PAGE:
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October 12, 2013
Earlier in the week before Purdue played Nebraska, Ricardo Allen said the Boilermakers were "so far down that the only way to come is up."
That climb got steeper Saturday.
And that's even after Purdue used two weeks of preparation to make major scheme changes on both sides of the ball - a shift from a four-man front to a three-man front on defense and from a pro style to more of a spread on offense.
Those drastic changes weren't enough to matter Saturday. Nebraska held the Boilermakers' new-look offense led by true freshman Danny Etling to only 216 yards and rushed for 251 yards on an ailing Purdue defense in a 44-7 rout at Ross-Ade Stadium.
"We have to play better at every position," Coach Darrell Hazell said. "Our execution needs to be a whole lot better than what it is right now. I thought we would perform a little bit better than what we did.
"We're not a good enough football team right now to overcome some of our self inflictions. That's where we are right now. That's the reality of it. We need to get a whole lot better."
The Boilermakers (1-5, 0-2 Big Ten) just narrowly missed being shut out for the first time at home since 2006 - Etling's 55-yard touchdown pass to DeAngelo Yancey came with only 39 seconds remaining in the game.
That play wasn't only Purdue's longest of the game, it accounted for the Boilermakers' longest drive.
The changes, personnel and scheme, didn't work.
The offensive numbers were dismal, regardless of the new quarterback, the bevy of three-, four- and five-receiver sets and the reliance on shotgun formations.
It's still, largely, the same personnel that has struggled to execute all season.
And that has always started up front and trickled down.
On the first snap of the game - in which Purdue showed one of those five-receiver looks for the first time this season - Etling was sacked.
Officially, Etling was sacked five times. In actuality, it was closer to seven.
Here's a snapshot: In a six-play stretch in the second half, Etling was sacked three times, including for a safety to make it 30-0. The safety was just as much on the receivers and Etling as the line, which held up well initially. But the next two sacks saw tackles Kevin Pamphile and Justin Kitchens both miss blocks.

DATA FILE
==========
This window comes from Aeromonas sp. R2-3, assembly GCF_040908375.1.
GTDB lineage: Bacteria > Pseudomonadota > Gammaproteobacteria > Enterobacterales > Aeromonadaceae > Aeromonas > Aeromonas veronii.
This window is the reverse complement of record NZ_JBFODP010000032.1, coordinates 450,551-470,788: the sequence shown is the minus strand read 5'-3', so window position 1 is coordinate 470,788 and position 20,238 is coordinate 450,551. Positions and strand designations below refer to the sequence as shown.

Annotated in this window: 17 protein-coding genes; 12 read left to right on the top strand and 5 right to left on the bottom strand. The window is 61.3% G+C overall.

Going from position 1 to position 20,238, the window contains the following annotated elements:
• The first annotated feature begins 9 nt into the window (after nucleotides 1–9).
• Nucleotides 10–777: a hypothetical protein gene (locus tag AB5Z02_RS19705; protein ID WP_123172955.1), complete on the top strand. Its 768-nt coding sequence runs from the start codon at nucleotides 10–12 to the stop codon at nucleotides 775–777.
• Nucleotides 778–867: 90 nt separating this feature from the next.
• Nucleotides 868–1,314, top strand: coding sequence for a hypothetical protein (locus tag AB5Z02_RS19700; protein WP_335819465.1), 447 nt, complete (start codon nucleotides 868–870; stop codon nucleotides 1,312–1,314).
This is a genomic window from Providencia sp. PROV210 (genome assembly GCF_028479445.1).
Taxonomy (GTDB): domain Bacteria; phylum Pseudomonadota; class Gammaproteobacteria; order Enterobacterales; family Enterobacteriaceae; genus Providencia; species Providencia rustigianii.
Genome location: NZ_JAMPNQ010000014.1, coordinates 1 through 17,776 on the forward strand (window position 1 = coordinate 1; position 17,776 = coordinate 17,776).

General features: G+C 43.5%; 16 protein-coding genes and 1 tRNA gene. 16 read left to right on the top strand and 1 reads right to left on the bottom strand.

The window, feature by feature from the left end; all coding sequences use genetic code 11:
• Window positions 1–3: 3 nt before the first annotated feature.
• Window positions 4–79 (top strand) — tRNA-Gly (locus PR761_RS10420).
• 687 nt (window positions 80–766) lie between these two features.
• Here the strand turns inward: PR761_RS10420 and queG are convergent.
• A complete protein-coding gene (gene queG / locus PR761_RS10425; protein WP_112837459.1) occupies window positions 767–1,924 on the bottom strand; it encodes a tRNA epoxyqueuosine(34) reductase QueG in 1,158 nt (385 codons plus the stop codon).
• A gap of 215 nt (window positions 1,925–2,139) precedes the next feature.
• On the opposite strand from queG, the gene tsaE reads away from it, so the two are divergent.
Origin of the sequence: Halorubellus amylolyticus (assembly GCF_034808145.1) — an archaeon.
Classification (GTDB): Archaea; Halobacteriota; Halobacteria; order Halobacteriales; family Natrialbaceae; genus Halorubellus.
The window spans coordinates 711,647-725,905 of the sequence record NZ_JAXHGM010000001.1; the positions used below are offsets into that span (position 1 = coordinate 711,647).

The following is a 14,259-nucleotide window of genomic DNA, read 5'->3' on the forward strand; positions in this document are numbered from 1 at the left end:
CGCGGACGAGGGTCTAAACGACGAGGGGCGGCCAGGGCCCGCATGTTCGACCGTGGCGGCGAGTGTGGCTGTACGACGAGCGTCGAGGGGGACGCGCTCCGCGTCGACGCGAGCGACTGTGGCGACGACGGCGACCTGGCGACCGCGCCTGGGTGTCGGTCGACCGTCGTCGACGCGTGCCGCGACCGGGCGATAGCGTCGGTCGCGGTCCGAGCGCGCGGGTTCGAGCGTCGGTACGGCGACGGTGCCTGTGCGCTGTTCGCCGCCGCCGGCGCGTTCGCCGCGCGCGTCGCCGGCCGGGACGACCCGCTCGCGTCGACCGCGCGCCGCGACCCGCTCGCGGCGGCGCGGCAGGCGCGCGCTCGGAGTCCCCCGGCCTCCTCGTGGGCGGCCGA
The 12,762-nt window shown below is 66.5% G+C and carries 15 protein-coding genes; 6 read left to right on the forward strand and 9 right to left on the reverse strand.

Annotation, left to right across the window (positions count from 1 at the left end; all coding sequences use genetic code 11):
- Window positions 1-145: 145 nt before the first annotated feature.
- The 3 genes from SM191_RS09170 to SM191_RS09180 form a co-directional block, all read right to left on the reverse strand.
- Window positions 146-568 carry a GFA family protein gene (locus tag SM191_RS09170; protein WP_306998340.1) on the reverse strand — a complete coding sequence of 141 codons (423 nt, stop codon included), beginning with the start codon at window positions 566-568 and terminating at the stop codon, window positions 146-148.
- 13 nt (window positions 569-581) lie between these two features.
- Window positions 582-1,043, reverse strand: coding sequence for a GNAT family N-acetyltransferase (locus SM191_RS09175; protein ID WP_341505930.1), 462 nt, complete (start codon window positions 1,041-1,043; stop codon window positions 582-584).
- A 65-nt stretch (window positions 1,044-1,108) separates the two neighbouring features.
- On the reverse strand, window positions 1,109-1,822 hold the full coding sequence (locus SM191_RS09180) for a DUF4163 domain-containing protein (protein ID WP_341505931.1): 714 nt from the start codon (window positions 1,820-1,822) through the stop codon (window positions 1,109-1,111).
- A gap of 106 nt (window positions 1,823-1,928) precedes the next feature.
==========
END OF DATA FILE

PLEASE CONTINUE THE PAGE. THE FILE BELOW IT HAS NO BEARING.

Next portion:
Nebraska almost always brought blitzes when Purdue went with an empty backfield, but even when it rushed only four, there were points Purdue struggled to hold up.
"We knew that they were going to bring pressure," center Robert Kugler said. "We had been watching the film, and they're good at it. We thought we had a good plan to stop it, but we didn't execute as well as we should have."
Four times, Purdue went three-and-out. Three drives ended on downs. Two ended on turnovers.
The most successful drive of any length - that TD pass came on the first play of a series in the final minute - was probably when the Boilermakers advanced near midfield in the second quarter only to have Dalyn Dawkins drop a pitch and have Nebraska recover.
"That fumble that we had was huge," Hazell said. "They go down and score and it's 21-0 like that. Those are huge plays for our football team. When you're an established football team and program, you can overcome some of those things. But where we are right now, we're going to struggle in those areas, so we have to do a better job of making sure those things don't occur."
With the way Purdue's defense is playing, the Boilermakers' offense needs to make leaps, not just incremental developments.
For the third consecutive game, Purdue allowed at least 40 points.
Even with a complete scheme change.
The Boilermakers debuted a three-man front that had former ends Ryan Russell and Jalani Phillips playing as the third linebacker with a five-DB package behind them.
The hope was that change would give Purdue a bigger linebacker at a position group that's been struggling.
The results were mixed, at least early.
Nebraska marched down the field on its first drive, going 66 yards on 11 plays for a touchdown. But then Purdue forced a three-and-out and had an interception on its next two defensive series. The Cornhuskers responded with a 51-yard drive for another touchdown by the end of the first quarter.
Hazell and his players wanted to wait until they saw the game film to evaluate the new defense. But Russell, for one, said he liked his change in roles.
"Early on, I think it was really working. I could feel the energy from what the team was doing," Russell said. "I'm not really sure what happened later on to change that. But that is something I have to look at on film and get it corrected. Especially playing a new position, you can never study enough."
Russell won't be the only one devouring game tape.
Hazell and his coaches will again re-evaluate the schemes and personnel, which showed a shift to younger players on both sides of the ball.
"We're not in a great spot right now," Hazell said. "That's the reality of it. We don't feel good about it, nor should we. But there's only two ways you can go. I know our football team. They'll work to get out of this hole and do everything they have to do to keep clawing and scratching and fighting to work to get better."
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